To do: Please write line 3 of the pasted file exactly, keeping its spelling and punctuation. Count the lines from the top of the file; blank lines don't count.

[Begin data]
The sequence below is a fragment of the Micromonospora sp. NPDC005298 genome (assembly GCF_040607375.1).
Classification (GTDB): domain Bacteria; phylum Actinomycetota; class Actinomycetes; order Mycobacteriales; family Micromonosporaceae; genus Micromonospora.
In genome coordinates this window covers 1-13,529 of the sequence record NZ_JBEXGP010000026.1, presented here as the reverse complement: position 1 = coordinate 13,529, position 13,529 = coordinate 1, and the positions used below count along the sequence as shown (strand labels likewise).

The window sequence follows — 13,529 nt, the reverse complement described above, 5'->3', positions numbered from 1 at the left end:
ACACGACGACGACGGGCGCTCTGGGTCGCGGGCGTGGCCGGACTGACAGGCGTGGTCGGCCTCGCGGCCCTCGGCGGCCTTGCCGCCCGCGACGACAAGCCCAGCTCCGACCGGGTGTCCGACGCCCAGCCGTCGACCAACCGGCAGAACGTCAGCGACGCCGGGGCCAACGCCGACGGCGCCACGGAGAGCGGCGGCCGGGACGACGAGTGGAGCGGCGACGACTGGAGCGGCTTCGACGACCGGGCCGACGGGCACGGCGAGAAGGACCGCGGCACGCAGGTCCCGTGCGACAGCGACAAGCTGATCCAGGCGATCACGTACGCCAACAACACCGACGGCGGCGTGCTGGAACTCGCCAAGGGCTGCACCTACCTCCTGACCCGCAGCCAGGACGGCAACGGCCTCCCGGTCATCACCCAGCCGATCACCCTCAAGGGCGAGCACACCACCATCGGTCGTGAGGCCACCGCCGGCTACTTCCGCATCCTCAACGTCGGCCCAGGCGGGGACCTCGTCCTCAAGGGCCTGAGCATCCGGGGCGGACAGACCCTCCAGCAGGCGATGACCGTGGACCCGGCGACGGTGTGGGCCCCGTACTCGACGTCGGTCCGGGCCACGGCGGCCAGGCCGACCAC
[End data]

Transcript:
In genome coordinates this window covers 1-13,529 of the sequence record NZ_JBEXGP010000026.1, presented here as the reverse complement: position 1 = coordinate 13,529, position 13,529 = coordinate 1, and the positions used below count along the sequence as shown (strand labels likewise).